I finished this book tonight, and it has left a profound appreciation for the early growth of aviation, military and otherwise, in the years following the Wright Brothers' flight. The final synopsis, from my notes, follows:
Randolph took on Vietnamese and Latin-American students after 1963. These students were trained on the T-28 (undergraduate pilot), the C-47 (transition course), initially, though more planes and courses were added in later years.
The first college degrees granted by the US Military were Associates in Applied Science, from the Community College of the Air Force (CCAF). The CCAF was established at Randolph in 1972. Air Training Command began granting degrees to those that finished a CCAF program, in 1977. However, that same year, the CCAF moved to Lackland, and then Maxwell AFB in Montgomery, Alabama, in 1979.
Randolph's initiatives have largely focused on training. Even after busy periods, such as World War II and the Vietnam War, it kept training pilots as similar initiatives at Kelly and Brooks wound down. The pattern of each base having a respective focus is clear.
Lackland had a late start, compared to other bases. It was partitioned from Kelly Field in 1942, and had trouble with its identity until the War Department named the base Lackland, in 1947. Its early history traces with the growth in air training, following Pearl Harbor.
After the war, Lackland became the center of the USAF's indoctrination of basic trainees. You or I would call this Basic (Training) nowadays. With few historical exceptions, all enlisted Air Force personnel have gone through Lackland, since 1946.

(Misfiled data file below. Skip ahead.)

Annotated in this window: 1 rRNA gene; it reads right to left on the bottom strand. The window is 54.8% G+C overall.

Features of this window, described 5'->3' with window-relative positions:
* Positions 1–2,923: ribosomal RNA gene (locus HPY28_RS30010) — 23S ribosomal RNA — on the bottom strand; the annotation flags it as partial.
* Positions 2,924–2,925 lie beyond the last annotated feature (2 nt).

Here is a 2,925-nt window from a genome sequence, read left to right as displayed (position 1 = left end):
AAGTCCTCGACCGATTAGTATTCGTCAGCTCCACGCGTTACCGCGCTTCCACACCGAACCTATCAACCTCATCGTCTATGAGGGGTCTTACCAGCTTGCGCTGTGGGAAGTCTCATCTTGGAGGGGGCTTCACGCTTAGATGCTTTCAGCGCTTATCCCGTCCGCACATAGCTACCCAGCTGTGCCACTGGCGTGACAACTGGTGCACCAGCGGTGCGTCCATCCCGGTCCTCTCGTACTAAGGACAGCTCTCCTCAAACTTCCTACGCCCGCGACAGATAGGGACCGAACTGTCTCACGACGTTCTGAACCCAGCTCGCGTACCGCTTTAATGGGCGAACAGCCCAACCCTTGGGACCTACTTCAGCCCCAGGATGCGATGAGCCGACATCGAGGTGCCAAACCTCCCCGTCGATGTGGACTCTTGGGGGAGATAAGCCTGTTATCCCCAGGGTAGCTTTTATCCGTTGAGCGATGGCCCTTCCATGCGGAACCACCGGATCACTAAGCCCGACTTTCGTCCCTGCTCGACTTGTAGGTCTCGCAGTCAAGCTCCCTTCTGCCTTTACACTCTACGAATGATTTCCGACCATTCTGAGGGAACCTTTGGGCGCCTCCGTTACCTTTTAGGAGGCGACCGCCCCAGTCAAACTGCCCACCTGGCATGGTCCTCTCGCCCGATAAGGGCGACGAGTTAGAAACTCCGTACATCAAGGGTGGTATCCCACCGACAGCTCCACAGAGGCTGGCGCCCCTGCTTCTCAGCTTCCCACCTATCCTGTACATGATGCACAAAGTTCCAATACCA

Very large increases in Airmen training, at the start of the Korean War, meant that many recruits occupied tents instead of buildings. The situation was similar, though less dramatic, in the mid-1960s, during the Vietnam War.
The section on Lackland is very short, as it lacks the early frontier history of aviation, as well as a runway!
That wraps up the book, up to 117 pages including a Gazetteer and Illustrations List.
Who is this book for? Anyone interested in three out of the four nouns in the book's title: History, Military, and Aviation. San Antonio does not play a strong role, and while the growth of the Air Force in San Antonio from 1910 through 1946 is a part of the city's history, the growth is almost independent of circumstances in San Antonio.
Who is this book not for? Anyone who likes their history with a heavier emphasis on the personalities, the machinery, or with a critical examination. The individually- driven history really fades by World War II, and the history of the airplanes really peaks from the 1930s through the 1950s, in the context of the book. After the 1950s, the book focuses more on the growth and challenges of the bases, as organized, complex defense assets. The drama of the Cold War is missing, though the 1970s and 1980s were by and large a quiet time for San Antonio-area bases. Finally, this book does not have a critical look-back at decisions made. Maybe because unless a decision had widespread negative consequences of an immediate nature, there was no turning back.
Maybe the history of railroads is similar, in that sense. After the burst of construction, the wild personalities of the Robber-Barons, and the transcontinental railroad, there is much less drama to write about. After railroads, airplanes. After airplanes, the space program. After Skylab, the Apples, Microsofts, and the popularization of the Internet. What was new is now de facto, and the excitement and drama moves elsewhere.